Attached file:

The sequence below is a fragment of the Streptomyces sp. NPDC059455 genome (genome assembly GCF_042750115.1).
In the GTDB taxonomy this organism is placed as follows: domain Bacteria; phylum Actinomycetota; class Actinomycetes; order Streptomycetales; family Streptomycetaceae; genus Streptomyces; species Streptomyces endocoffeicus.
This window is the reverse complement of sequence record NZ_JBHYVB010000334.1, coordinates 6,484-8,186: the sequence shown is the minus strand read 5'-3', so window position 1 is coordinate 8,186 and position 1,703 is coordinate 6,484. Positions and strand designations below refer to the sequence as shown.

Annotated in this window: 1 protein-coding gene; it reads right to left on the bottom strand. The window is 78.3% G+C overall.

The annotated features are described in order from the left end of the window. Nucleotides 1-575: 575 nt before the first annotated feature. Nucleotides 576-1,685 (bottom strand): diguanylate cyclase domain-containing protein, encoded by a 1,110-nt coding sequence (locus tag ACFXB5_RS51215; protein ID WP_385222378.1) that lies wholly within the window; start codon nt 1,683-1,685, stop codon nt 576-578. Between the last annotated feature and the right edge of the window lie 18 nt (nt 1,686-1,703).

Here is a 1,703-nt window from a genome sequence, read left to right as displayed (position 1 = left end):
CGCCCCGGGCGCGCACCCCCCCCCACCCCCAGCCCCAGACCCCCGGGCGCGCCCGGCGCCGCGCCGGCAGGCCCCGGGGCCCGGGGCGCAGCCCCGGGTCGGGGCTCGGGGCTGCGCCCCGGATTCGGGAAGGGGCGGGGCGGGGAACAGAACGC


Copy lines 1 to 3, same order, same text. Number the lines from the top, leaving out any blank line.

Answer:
The sequence below is a fragment of the Streptomyces sp. NPDC059455 genome (genome assembly GCF_042750115.1).
In the GTDB taxonomy this organism is placed as follows: domain Bacteria; phylum Actinomycetota; class Actinomycetes; order Streptomycetales; family Streptomycetaceae; genus Streptomyces; species Streptomyces endocoffeicus.
This window is the reverse complement of sequence record NZ_JBHYVB010000334.1, coordinates 6,484-8,186: the sequence shown is the minus strand read 5'-3', so window position 1 is coordinate 8,186 and position 1,703 is coordinate 6,484. Positions and strand designations below refer to the sequence as shown.